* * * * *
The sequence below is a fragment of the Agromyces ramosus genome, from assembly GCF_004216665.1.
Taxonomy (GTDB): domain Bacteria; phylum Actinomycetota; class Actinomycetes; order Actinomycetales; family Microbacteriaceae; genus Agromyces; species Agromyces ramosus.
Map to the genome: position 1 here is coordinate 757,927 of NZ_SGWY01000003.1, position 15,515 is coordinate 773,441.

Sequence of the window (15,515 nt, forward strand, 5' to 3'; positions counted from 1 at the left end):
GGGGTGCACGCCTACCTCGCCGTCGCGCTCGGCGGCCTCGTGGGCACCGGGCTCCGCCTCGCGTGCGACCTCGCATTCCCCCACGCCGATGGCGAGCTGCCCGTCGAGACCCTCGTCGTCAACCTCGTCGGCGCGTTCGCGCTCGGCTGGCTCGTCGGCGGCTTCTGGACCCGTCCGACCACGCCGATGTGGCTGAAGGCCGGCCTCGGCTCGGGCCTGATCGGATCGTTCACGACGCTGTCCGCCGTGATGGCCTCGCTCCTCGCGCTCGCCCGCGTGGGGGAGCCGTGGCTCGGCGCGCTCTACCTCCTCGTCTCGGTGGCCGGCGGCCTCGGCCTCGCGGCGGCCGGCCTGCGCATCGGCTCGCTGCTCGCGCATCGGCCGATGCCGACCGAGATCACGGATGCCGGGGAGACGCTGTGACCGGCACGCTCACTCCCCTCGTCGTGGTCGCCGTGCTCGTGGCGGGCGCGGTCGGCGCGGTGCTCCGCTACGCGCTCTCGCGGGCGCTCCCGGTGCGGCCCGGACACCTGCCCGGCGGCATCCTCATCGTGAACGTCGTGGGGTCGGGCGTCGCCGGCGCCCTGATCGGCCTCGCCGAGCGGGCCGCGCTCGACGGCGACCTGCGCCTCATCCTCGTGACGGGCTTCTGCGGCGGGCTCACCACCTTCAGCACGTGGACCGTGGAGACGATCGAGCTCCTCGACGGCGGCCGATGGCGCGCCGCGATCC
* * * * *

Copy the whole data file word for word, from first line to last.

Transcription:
The sequence below is a fragment of the Agromyces ramosus genome, from assembly GCF_004216665.1.
Taxonomy (GTDB): domain Bacteria; phylum Actinomycetota; class Actinomycetes; order Actinomycetales; family Microbacteriaceae; genus Agromyces; species Agromyces ramosus.
Map to the genome: position 1 here is coordinate 757,927 of NZ_SGWY01000003.1, position 15,515 is coordinate 773,441.

Sequence of the window (15,515 nt, forward strand, 5' to 3'; positions counted from 1 at the left end):
GGGGTGCACGCCTACCTCGCCGTCGCGCTCGGCGGCCTCGTGGGCACCGGGCTCCGCCTCGCGTGCGACCTCGCATTCCCCCACGCCGATGGCGAGCTGCCCGTCGAGACCCTCGTCGTCAACCTCGTCGGCGCGTTCGCGCTCGGCTGGCTCGTCGGCGGCTTCTGGACCCGTCCGACCACGCCGATGTGGCTGAAGGCCGGCCTCGGCTCGGGCCTGATCGGATCGTTCACGACGCTGTCCGCCGTGATGGCCTCGCTCCTCGCGCTCGCCCGCGTGGGGGAGCCGTGGCTCGGCGCGCTCTACCTCCTCGTCTCGGTGGCCGGCGGCCTCGGCCTCGCGGCGGCCGGCCTGCGCATCGGCTCGCTGCTCGCGCATCGGCCGATGCCGACCGAGATCACGGATGCCGGGGAGACGCTGTGACCGGCACGCTCACTCCCCTCGTCGTGGTCGCCGTGCTCGTGGCGGGCGCGGTCGGCGCGGTGCTCCGCTACGCGCTCTCGCGGGCGCTCCCGGTGCGGCCCGGACACCTGCCCGGCGGCATCCTCATCGTGAACGTCGTGGGGTCGGGCGTCGCCGGCGCCCTGATCGGCCTCGCCGAGCGGGCCGCGCTCGACGGCGACCTGCGCCTCATCCTCGTGACGGGCTTCTGCGGCGGGCTCACCACCTTCAGCACGTGGACCGTGGAGACGATCGAGCTCCTCGACGGCGGCCGATGGCGCGCCGCGATCC